Baitcasting reels are the pro’s reel of choice especially for our tournament charter captins. Having a much better drag system to handle larger game, larger spool to handle more line and typically a very high reel crank ratio to get your catch in with less turns on the handle makes it very good set up. Now, you’re probably reading this and wondering why we don’t recommend these reels for everyone and why they wouldn’t be used on the Galveston fishing charters. Let’s look at some of the drawbacks. They are every hard to cast, the angler must control the spool speed with their thumb to prevent the dreaded “birds nest”. Most beginners are not familiar with this and would spend more time correcting the issue than fishing, this is not what fishing guides want to see. Also, the maintenance on these reels requires them to be taken apart and cleaned every few trips to prevent salt build up. In addition to these issues, most baitcasters carrier a much higher price tag and therefore are not good beginner reels in our opinion or for charter captains.
Lastly, we have are open face reels or offshore reels that we use on our Freeport offshore charters. Some of these are smaller and can be used for Freeport inshore guides use and actually one of my favorites for me personally. Like baitcasting reels used by our Galveston tournament guides they have very strong drag systems, allow a lot of line to be spooled and can cast very far distances. Also like the baitcasting reels the angler must control the reel speed with their thumb to prevent backlash. Many of these, especially the larger offshore series used on our Galveston offshore charters, do not have a level-wind which spools the line back across the spool evenly and this can cause additional complications if you are not familiar with it or don’t have an experienced guide to help teach you. Cheaper and more durable than bait casting reels they have become a go to reel for me but not recommended for beginners unless under the watchful eye of an experienced charter captain.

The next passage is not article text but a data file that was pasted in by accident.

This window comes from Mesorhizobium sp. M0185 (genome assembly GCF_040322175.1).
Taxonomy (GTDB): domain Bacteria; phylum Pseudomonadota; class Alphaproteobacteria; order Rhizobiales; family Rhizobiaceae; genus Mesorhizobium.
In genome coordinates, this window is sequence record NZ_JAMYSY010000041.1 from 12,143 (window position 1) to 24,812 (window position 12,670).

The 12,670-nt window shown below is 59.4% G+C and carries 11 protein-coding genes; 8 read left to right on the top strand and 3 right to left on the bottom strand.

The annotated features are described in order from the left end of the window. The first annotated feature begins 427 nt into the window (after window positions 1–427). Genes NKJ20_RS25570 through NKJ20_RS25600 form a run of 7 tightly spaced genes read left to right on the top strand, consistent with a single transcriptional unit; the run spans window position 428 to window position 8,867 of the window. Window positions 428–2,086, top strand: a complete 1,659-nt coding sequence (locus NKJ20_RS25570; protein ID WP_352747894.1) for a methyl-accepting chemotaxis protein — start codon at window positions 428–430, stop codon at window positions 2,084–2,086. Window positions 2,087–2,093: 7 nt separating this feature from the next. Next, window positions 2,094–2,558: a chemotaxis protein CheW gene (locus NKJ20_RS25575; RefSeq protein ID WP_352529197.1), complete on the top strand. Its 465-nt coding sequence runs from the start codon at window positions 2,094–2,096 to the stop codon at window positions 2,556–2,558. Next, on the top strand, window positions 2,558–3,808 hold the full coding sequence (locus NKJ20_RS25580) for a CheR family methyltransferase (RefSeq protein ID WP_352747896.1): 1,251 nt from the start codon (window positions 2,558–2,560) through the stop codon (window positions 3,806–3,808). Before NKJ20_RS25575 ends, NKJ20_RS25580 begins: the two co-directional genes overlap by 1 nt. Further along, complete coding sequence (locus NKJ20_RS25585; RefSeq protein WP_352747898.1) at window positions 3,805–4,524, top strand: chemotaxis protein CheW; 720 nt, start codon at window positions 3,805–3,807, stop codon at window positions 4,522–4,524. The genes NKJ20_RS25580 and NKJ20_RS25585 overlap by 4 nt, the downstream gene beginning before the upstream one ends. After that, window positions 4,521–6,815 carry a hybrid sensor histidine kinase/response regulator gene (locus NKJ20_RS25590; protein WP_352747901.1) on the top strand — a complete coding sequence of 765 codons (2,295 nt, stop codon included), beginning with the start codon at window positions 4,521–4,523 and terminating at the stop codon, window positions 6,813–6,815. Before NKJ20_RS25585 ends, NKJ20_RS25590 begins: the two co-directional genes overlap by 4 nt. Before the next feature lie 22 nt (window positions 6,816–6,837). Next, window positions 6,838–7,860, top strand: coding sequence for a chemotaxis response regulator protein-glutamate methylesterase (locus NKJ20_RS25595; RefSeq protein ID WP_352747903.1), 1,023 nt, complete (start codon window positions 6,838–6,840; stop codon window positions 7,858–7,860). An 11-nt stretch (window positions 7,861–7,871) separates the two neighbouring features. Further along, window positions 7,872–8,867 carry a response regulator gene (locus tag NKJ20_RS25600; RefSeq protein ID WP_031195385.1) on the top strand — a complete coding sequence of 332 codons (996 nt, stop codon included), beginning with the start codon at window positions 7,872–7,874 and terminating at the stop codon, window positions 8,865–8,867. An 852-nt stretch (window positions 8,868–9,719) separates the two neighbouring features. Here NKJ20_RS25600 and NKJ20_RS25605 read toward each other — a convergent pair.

With our first two posts we have reviewed some of your equipment choices for Galveston saltwater fishing. Next blog will start discussing different types of tackle used in Freeport fishing charters, Galveston Fishing charters and start talking about some of the knots commonly used in fishing by the experienced fishing guides. As always to learn about any of our fishing topics feel free to book a trip with one of our Galveston fishing guides and get all your questions answered first hand.